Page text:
By Kay Kipling January 17, 2011


If you’ve been feeling a slight case of the post-holiday blahs, I’ve got a cure for your depression: Head on over to the Manatee Players Riverfront Theatre, where they’re hopping and bopping to the beat of the ’60s in a rousing production of Hairspray.


From a reviewer’s point of view, it’s great to see a community theater production that has so much going for it. That’s obvious right from the start, with Donna Buckalter’s cartoony set designs and clever use of movable set pieces, and with a nice, full (by small theater standards) live orchestra in the pit (always so much more energizing to cast and audience).


And then we meet that dancing teen with a heart as large as her hairdo or bra size, Tracy Turnblad. Director-choreographer Rick Kerby got lucky here with his Tracy: Kyle Anne Lacertosa (in “real” life a performing arts teacher at Cardinal Mooney High) not only looks the part of Tracy and sings with the right upbeat exuberance, she’s instantly engaging, winning us over from her first words to Good Morning Baltimore.


In case you’re not familiar with Hairspray (based on the John Waters movie of the same name and featuring music by Thomas Meehan and lyrics by Marc Shaiman), Tracy’s dream is to become one of the dancing kids on the Corny Collins Show on TV--a dream her mother, Edna (played here, as is traditional, by a man, in this case the always game Michael Bajjaly), tries to squash because she knows all too well from her own weight problems how the plump Tracy may find rejection. That’s especially likely because the producer of the show, Velma Van Tussle (smartly played by Melanie Souza), is always scheming to get her daughter Amber (Trina Rizzo, likewise on target), a show regular, in the spotlight.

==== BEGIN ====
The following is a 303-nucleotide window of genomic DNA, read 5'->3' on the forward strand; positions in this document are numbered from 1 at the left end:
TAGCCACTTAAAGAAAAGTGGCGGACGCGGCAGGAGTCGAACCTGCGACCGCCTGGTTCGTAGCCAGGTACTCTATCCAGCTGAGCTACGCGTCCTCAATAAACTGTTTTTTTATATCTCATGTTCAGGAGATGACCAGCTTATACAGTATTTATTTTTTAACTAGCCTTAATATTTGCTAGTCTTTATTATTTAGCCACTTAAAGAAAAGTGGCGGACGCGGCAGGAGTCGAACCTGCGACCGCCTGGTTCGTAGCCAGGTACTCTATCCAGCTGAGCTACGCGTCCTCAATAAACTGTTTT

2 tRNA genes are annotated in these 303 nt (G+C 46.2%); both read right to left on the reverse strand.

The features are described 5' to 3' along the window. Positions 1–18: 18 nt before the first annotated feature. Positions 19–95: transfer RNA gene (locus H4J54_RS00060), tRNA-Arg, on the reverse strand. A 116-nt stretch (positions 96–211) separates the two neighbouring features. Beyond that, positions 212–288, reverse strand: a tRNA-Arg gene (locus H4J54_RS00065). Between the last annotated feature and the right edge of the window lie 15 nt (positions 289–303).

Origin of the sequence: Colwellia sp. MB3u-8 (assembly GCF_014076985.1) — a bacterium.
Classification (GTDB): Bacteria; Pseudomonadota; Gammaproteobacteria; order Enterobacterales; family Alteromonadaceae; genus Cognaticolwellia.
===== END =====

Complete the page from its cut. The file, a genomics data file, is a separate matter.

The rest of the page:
But Tracy’s a force of nature no one can deny, certainly not the clean-cut teen heartthrob Link Larkin (Kyle Luckett) she’s set her heart on, and not even the segregation of the time, which means black kids can’t be on the show except for “Negro Day.” With loving parents, good friends (including the none-too-bright Penny Pingleton, in a very funny turn by Anna Trinci) and her own indomitable spirit, Tracy’s bound to overcome any obstacle.


Kerby and music director Aaron Cassette work splendidly together to maximize all the fast fun of Hairspray, aided not only by good leads but by a talented, youthful ensemble cast. In addition to the actors already mentioned, I’d single out Brittney Klepper in multiple roles including a gym teacher and a prison warden, and Phyllis Banks for her soulful rendition of the gospel-influenced I Know Where I’ve Been. But really, everyone onstage deserves a big hand.


Hairspray continues through Jan. 30; for tickets call 748-5875 or go to

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